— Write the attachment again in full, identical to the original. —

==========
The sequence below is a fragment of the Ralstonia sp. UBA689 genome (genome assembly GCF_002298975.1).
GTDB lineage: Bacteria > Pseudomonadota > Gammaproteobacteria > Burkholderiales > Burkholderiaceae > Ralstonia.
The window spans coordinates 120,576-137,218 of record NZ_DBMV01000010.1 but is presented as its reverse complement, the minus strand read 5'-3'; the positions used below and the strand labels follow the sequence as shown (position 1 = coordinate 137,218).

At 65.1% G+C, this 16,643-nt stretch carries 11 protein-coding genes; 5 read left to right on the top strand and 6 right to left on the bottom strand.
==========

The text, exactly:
The sequence below is a fragment of the Ralstonia sp. UBA689 genome (genome assembly GCF_002298975.1).
GTDB lineage: Bacteria > Pseudomonadota > Gammaproteobacteria > Burkholderiales > Burkholderiaceae > Ralstonia.
The window spans coordinates 120,576-137,218 of record NZ_DBMV01000010.1 but is presented as its reverse complement, the minus strand read 5'-3'; the positions used below and the strand labels follow the sequence as shown (position 1 = coordinate 137,218).

At 65.1% G+C, this 16,643-nt stretch carries 11 protein-coding genes; 5 read left to right on the top strand and 6 right to left on the bottom strand.